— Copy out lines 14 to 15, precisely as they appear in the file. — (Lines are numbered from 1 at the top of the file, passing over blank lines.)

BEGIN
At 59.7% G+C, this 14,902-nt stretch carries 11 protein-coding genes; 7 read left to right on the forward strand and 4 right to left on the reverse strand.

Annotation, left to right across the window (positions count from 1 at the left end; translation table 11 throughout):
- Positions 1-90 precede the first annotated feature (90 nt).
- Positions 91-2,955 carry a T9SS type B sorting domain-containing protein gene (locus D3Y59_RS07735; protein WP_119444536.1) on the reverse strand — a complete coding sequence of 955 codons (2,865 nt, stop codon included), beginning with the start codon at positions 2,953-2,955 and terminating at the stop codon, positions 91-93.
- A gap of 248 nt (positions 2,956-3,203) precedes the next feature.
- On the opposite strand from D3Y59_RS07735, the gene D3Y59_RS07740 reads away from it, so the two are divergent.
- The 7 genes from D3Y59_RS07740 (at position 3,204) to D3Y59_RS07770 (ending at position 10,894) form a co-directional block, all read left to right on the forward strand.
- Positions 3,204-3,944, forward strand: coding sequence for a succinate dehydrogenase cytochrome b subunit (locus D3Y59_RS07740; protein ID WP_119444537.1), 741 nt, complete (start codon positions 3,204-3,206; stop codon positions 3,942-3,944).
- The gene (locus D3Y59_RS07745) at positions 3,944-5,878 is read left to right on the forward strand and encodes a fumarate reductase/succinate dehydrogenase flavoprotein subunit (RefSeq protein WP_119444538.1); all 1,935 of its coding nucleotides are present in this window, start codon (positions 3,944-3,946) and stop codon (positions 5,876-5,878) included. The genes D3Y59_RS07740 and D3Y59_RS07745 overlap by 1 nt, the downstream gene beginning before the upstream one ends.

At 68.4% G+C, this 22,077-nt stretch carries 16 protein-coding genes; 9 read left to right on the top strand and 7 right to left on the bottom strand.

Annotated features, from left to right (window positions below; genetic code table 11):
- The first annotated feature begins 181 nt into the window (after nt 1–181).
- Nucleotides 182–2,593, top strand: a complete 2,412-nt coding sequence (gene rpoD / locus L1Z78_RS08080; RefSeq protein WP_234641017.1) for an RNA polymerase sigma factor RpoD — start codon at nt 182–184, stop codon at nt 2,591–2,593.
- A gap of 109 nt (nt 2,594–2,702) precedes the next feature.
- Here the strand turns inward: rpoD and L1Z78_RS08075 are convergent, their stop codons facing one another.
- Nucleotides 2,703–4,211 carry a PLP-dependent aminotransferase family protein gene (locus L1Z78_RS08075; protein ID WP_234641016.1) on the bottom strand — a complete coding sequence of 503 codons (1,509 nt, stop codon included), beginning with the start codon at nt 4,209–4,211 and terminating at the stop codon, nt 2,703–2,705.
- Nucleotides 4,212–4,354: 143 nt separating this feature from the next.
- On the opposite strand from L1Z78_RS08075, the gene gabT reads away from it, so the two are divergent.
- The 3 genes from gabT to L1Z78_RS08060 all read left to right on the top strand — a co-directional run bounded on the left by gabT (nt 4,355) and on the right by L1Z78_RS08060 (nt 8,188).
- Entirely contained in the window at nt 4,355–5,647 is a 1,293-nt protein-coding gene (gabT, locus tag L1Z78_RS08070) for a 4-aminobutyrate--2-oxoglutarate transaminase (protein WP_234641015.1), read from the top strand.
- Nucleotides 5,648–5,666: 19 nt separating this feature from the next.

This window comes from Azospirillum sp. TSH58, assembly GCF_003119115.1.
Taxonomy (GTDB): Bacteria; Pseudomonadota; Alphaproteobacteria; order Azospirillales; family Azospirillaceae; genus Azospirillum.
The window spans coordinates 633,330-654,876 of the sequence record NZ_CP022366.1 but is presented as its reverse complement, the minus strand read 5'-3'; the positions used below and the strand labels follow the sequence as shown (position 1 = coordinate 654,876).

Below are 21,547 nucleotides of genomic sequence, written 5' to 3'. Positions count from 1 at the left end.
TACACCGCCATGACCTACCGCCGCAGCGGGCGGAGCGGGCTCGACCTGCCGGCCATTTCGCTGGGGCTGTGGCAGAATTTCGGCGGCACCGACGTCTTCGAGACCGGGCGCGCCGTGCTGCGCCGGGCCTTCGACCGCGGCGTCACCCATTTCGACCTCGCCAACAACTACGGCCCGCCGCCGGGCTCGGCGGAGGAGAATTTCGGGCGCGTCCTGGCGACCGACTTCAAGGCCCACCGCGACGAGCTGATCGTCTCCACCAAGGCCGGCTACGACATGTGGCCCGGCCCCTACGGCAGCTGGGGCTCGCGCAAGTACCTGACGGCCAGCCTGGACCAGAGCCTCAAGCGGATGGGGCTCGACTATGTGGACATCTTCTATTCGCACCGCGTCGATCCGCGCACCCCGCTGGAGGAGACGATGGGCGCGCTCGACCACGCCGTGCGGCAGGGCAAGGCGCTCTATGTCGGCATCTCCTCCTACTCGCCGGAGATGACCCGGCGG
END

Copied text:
- A gap of 109 nt (nt 2,594–2,702) precedes the next feature.
- Here the strand turns inward: rpoD and L1Z78_RS08075 are convergent, their stop codons facing one another.